For public properties, the best company to use is UR housing. Branches are available in numerous areas, and it is possible to book an appointment as well as browse properties via their website. English services and guidance are available, although the Japanese website provides more comprehensive detail and more choices when attempting to search for a place to live on the site. Once you book an appointment and consult with them, it is advisable to confirm all the documents needed (the most common is proof of income with an official stamp from the relevant institution), and prepare these. In general, as with private realtors, you will need to prove that your income is equal to more than three times the rent payable for there to be minimum issue in agreeing the rental contract once you have viewed and chosen an apartment or house. They will also require your residence card, bank account details and residence form (Juminhyo: 住民票).

The process for a private realtor is similar, except they can be more lenient with the documents, often not requiring the original copy but a scanned copy only. However, proof of income is once again important, and issues can be encountered if a potential landlord is not assured that you can make rental payments. There are occasionally issues of landlords refusing foreign residents for no clear reason, and sometimes several attempts with different properties may be required. However, the most important issue to note is that the up front costs can be steep - at around JPY 300,000 to 400,000 which often include 2 month's rent, key money and other fees. These are normally set out and explained to you when an appointment is made.

So what about finding a private realtor? The most recommended site for apartment searches is "SUUMO". A quick google of the site name will bring you to their site, in Japanese or English. An apartment can then be searched for with very specific criteria such as size, rent, area, pet permission etc. Based on your search result a phone number directing you to the relevant agency is available. One can call this number and generally reserve an appointment regarding the chosen apartment within the same week. If you are not confident with Japanese, it may be advisable to have a Japanese speaking friend make the call with you.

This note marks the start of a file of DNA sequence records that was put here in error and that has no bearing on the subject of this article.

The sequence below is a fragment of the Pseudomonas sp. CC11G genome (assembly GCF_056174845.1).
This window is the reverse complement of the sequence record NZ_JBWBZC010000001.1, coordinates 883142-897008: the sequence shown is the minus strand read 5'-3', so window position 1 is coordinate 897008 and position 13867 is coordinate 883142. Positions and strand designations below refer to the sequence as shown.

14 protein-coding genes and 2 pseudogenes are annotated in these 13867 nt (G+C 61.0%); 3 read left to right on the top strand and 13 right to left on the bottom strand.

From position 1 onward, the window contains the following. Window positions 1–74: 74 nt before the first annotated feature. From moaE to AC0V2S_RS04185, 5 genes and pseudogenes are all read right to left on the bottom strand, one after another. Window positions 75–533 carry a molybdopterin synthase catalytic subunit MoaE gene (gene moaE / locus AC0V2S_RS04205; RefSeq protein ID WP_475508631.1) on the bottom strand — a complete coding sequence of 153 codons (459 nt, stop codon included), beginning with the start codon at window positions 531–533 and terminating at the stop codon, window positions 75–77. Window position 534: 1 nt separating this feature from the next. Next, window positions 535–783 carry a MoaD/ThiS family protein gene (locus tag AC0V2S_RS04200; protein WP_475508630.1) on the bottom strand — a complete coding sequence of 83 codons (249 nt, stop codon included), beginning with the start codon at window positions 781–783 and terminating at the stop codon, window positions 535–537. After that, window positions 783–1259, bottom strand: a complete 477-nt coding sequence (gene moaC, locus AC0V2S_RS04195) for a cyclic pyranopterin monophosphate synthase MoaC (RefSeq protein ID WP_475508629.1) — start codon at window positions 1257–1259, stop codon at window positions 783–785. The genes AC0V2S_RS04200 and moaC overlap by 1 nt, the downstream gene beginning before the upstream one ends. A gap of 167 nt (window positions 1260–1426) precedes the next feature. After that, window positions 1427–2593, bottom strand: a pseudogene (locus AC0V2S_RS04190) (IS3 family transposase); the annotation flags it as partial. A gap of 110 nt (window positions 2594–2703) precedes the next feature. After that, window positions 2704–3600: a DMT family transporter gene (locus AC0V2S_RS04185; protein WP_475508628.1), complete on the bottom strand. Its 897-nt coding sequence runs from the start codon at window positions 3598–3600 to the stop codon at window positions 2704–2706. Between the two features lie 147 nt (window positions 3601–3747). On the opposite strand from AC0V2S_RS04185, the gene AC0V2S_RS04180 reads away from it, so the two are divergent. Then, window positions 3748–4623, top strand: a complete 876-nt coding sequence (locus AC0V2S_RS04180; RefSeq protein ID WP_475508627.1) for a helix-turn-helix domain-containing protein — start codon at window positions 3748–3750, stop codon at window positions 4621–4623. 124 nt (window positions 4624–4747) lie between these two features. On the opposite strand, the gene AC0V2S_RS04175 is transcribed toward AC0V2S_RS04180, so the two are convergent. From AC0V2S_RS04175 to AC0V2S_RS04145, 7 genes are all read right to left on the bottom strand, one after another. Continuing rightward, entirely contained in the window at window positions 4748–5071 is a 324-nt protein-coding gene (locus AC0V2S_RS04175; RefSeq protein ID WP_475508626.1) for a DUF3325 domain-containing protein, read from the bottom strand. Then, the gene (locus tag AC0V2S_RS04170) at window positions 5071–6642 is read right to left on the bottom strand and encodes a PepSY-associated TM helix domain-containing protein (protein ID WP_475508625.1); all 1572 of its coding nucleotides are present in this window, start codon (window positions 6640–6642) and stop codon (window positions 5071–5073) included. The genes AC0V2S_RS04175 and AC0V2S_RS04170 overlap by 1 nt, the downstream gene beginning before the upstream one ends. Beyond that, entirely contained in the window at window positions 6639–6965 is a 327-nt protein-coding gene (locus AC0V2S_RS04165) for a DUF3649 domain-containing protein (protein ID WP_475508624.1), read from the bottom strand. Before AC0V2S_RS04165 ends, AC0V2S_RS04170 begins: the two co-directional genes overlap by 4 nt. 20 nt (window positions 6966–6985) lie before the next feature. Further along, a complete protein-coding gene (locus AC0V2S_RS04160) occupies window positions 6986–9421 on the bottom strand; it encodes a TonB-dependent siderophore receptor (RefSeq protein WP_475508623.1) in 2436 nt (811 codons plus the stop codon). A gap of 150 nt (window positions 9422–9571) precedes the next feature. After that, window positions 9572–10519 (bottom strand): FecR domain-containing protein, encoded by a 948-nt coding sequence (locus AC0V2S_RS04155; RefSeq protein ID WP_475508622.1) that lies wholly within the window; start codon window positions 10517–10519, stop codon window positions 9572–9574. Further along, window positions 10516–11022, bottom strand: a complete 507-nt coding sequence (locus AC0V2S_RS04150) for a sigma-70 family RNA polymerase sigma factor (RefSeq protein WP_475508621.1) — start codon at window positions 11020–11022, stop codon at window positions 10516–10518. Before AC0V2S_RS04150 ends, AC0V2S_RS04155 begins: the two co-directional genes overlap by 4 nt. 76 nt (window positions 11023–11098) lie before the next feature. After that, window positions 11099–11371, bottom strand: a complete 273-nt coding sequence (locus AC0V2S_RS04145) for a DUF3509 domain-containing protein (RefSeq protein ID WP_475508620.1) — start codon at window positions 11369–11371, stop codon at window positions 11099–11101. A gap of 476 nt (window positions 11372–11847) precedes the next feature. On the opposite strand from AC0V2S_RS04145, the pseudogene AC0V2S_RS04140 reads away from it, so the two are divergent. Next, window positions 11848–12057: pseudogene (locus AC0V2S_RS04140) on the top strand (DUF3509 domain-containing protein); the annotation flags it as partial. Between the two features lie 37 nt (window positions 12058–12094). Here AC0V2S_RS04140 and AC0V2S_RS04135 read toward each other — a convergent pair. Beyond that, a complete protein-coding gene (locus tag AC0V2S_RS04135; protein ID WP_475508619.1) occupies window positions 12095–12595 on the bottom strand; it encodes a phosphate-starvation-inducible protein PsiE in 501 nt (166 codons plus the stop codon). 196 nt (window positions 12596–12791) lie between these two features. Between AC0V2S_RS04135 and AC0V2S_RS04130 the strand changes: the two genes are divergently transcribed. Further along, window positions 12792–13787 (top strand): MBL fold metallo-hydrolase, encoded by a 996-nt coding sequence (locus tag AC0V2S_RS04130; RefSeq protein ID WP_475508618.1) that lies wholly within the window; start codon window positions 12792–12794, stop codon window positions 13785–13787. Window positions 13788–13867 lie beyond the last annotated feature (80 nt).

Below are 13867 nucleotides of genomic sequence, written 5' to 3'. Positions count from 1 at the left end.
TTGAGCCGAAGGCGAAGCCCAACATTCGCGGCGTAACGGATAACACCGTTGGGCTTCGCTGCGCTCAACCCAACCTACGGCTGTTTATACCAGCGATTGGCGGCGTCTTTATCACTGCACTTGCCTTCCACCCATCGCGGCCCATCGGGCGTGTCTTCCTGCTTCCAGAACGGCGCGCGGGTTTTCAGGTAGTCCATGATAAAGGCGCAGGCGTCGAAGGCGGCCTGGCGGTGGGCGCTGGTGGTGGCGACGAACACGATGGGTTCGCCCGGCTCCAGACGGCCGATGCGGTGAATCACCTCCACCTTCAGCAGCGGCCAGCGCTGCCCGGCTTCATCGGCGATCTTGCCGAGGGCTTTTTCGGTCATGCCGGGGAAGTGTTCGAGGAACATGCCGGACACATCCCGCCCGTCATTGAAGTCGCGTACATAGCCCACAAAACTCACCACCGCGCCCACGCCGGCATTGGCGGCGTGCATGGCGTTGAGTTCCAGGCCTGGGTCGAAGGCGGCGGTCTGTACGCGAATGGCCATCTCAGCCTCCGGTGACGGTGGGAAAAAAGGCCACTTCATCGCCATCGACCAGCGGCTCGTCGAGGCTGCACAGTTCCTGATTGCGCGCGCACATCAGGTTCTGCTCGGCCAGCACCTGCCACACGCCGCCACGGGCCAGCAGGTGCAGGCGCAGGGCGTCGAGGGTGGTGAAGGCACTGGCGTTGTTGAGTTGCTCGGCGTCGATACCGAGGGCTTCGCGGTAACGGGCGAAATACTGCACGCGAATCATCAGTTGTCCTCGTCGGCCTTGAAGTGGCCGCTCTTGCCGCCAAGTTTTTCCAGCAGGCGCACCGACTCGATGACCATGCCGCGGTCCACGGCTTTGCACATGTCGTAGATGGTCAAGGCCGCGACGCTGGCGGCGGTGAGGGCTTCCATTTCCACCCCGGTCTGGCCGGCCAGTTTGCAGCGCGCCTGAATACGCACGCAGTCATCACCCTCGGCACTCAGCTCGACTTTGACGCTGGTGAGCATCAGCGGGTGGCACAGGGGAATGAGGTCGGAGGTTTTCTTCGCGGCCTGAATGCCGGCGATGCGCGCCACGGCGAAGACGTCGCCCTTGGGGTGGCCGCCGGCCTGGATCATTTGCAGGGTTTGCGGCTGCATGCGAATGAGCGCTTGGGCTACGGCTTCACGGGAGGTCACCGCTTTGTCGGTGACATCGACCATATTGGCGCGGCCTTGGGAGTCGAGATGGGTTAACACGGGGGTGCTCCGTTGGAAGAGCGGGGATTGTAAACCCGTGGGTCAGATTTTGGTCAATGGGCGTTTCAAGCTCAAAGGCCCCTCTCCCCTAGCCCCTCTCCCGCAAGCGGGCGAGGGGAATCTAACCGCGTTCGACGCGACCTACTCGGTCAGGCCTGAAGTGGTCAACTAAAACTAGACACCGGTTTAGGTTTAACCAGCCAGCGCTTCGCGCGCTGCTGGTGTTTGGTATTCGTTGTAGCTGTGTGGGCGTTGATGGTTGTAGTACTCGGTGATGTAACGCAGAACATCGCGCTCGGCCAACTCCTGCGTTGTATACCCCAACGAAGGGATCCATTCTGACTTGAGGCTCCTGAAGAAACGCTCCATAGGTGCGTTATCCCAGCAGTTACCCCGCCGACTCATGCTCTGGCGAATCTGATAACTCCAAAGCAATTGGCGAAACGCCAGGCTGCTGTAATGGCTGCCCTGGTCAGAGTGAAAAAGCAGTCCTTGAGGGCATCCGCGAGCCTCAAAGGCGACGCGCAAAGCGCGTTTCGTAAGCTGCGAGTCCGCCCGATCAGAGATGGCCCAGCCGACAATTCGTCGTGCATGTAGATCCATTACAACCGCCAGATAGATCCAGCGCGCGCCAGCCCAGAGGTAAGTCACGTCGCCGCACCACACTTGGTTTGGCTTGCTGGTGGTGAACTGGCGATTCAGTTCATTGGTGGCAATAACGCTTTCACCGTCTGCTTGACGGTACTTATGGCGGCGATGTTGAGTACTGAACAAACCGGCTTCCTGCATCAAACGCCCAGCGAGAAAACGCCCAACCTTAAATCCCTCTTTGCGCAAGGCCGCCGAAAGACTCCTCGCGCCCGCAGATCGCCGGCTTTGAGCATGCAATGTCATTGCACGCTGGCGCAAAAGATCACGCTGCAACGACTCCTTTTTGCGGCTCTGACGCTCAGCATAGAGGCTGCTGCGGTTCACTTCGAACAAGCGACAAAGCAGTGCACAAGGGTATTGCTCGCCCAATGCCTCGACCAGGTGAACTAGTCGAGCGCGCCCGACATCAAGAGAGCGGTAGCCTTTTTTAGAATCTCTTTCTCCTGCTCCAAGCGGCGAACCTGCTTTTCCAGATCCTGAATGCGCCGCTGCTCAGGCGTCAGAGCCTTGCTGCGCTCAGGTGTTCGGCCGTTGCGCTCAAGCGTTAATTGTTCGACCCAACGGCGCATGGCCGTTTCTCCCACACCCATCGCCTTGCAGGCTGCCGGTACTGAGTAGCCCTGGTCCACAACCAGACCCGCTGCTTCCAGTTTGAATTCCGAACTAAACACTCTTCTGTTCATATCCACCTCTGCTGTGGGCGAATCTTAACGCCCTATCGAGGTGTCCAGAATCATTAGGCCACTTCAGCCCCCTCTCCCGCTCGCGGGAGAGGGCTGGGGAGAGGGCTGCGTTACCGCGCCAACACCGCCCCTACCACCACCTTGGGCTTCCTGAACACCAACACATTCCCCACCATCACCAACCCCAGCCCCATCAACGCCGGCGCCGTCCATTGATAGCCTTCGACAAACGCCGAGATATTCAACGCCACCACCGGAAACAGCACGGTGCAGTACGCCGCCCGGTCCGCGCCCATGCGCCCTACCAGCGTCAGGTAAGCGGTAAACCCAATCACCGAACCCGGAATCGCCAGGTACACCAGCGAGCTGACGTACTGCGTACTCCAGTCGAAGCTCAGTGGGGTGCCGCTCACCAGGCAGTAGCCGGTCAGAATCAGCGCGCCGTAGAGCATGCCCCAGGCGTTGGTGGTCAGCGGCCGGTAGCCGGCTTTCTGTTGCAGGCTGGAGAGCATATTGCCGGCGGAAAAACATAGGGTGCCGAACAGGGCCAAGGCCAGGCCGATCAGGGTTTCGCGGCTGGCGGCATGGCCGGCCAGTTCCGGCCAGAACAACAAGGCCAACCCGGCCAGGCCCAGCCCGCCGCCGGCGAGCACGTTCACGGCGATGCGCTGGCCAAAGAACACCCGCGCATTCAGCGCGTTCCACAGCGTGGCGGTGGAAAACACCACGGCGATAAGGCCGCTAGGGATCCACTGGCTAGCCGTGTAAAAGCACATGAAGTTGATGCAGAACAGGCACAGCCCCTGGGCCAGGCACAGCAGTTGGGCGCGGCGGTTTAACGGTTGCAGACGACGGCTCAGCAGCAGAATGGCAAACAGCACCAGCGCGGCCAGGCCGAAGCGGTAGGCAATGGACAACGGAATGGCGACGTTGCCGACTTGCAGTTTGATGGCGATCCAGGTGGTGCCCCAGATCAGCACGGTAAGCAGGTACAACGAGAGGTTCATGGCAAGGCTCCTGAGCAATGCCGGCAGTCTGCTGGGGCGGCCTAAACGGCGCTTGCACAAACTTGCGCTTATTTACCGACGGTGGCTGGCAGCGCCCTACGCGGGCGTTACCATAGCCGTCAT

If the apartment ends up not being available or you wish to choose another, it is also possible to discuss other properties when directly speaking with the real estate agent. The agent will explain the relevant procedures at the appointment for you to follow and how to move in.

Moving in

So finally, you've found the place of your dreams, but we're not quite finished yet. Remember registering at the ward office? If you've moved to a different ward, you'll have to register out of that ward. As with registering in the ward, you will have to fill in a different form to register your exit from the ward. This procedure can be done directly when you are there and you do not have to wait for it to be processed.

Then, as with when you first registered your residence card and received your residence form (Juminhyo: 住民票) this has to be repeated at the ward office of your new address. The new address will be printed below the old one on the back of your residence card, and you will receive a Juminhyo. You will also need to bring the document showing your departure from the previous ward.

As changing wards is administratively burdensome, it is advisable that prior to moving to Japan, that you select an area in which you would like to live and book your temporary accommodation near there. In this case, you can stay with the same ward if you move to a place within the same ward, and simply register a change of address only.

So that's more or less it - now you've found a place to stay and can experience the joys of furnishing your new apartment (yes, most apartments in Japan are unfurnished) setting up gas, electricity and water, and start your new life!

We hope that this article helps you and provides a resource in one place to use as a guide when dealing with the administrative burden of moving to Japan, so that you can get on with engaging in far more exciting things!

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Claudia Anderson

Claudia Anderson

Author & Translator